Founded as “Rudolph Wurlitzer Company” in Cincinnati, Ohio in 1856, Wurlitzer had a long tradition of producing musical instruments including coin operated pianos and theatre organs. When Rudolph’s son Farny Wurlitzer took over he saw that prohibition was ending and jukeboxes would be booming so in 1933 he bought the patents for the so called “Simplex-Mechanism” from Homer E. Capehart and introduced their first jukebox “Debutante” the same year.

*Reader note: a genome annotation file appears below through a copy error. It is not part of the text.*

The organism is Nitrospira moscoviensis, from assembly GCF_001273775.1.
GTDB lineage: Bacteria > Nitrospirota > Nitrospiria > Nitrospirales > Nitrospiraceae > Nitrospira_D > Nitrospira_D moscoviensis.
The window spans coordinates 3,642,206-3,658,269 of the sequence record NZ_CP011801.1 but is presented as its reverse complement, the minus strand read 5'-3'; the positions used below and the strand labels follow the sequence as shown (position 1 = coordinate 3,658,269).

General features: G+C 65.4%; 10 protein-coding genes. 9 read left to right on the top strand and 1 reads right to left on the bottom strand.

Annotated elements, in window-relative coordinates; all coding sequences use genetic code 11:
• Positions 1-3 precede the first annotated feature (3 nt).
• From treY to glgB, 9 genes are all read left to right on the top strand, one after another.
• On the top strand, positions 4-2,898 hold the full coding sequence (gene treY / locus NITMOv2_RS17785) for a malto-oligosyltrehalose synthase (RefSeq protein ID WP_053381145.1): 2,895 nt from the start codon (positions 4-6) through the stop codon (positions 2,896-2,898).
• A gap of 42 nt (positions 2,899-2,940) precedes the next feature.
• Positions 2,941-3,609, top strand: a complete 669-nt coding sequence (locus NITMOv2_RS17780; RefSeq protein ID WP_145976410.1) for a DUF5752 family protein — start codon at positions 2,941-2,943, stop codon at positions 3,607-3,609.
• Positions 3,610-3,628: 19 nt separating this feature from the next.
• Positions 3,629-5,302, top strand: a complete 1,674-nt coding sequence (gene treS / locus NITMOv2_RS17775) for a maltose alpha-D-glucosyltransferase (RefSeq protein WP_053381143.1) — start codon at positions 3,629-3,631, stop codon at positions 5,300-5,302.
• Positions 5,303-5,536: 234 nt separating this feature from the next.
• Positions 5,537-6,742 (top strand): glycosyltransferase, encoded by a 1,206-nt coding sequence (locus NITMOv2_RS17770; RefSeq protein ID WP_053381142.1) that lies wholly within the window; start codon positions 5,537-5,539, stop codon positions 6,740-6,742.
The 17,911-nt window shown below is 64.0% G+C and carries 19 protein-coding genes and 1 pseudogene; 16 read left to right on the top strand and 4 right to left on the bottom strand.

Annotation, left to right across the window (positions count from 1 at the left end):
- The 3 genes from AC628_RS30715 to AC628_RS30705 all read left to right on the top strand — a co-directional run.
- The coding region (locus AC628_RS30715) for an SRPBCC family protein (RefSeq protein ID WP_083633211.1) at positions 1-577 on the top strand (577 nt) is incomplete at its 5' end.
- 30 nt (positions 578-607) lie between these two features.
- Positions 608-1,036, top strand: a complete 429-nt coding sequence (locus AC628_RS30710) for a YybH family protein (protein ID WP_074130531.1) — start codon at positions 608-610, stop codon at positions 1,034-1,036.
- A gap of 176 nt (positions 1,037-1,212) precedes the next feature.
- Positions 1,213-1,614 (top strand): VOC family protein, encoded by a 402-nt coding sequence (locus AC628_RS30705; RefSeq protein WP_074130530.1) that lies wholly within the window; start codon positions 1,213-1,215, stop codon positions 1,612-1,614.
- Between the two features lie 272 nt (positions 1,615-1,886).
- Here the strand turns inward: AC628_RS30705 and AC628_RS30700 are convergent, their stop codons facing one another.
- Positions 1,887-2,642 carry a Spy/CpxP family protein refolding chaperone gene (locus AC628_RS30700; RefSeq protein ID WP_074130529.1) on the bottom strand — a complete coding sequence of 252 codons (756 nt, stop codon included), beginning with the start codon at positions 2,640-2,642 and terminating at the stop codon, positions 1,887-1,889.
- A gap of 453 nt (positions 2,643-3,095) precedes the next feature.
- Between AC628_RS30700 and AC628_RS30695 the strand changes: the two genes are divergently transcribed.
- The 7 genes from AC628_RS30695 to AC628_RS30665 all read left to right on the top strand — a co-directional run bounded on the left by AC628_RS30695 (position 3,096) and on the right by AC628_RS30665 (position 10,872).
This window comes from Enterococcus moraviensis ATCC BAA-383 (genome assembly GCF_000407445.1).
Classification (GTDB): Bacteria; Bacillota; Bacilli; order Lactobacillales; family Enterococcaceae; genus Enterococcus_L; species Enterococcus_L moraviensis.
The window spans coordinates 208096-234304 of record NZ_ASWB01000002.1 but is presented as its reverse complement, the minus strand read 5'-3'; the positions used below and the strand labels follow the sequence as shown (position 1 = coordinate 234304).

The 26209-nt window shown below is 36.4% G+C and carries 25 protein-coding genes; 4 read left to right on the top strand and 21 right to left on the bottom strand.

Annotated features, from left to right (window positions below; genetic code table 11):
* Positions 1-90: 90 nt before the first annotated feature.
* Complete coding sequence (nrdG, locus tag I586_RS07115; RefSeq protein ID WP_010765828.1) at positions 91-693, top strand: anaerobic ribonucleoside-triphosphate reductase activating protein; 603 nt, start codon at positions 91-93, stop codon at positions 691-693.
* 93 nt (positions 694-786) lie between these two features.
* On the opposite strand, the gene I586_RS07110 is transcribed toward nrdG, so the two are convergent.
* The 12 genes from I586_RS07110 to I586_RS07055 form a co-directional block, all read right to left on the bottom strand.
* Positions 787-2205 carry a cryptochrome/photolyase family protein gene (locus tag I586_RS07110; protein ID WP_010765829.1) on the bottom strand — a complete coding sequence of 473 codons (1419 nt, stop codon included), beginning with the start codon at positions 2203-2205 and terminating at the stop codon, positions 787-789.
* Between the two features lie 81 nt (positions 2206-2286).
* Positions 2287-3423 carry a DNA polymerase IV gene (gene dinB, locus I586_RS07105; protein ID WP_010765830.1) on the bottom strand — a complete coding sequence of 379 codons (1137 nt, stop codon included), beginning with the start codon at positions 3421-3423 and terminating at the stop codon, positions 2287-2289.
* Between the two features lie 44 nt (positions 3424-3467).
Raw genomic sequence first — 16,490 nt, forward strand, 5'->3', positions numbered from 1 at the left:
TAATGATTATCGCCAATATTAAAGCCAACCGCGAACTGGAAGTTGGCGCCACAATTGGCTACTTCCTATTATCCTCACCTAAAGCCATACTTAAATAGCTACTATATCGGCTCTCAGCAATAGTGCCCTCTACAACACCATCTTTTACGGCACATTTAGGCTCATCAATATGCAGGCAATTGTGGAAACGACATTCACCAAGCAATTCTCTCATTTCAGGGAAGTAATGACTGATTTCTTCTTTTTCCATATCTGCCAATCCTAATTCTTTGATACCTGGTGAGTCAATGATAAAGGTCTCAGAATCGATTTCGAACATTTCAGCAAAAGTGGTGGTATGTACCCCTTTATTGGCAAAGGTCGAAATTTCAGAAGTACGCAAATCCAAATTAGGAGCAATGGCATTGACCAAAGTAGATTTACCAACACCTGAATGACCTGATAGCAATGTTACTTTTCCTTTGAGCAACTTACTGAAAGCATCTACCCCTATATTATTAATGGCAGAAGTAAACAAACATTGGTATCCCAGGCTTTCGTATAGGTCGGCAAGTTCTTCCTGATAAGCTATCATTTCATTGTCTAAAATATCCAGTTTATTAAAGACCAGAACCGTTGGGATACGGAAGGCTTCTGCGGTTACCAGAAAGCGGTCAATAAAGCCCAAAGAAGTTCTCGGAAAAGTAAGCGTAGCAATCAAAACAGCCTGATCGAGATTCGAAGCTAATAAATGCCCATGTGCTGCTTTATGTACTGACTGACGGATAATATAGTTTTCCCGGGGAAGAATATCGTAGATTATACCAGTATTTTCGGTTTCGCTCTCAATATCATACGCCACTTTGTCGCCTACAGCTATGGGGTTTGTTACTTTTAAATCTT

Thanks to Paul Fuller, designer from 1938 – 1948 and a great advertisement campaign introducing the musical note “Johnny One Note” in the second half of the 1940s the name Wurlitzer became a synonym for jukeboxes in general and produced many of the most collectable models including the iconic 1015. In 1960 Wurlitzer established a German subsidiary in Hüllhorst who produced jukeboxes from 1961 under the name Deutsche Wurlitzer. The Wurlitzer factory in North Tonawanda suffered with design issues for it’s new mechanism in the early 1970’s and, due somewhat to the success of the German plant, closed its door in 1974. The German subsidiary continued to produce jukeboxes up until 2013, ironically creating their most successful model in the 1980’s, a copy of the 1015 called the ‘One More Time’. Wurlitzer jukeboxes were also produced under license by Notomat in Italy, Casa Riojas and Sonata in Mexico, CA Victor Co. Ltd and Siegel. in Canada, Wurlitzer Automatic Phonograph Co. in Australia and also assembled in Germany by Husemann during the 1950’s.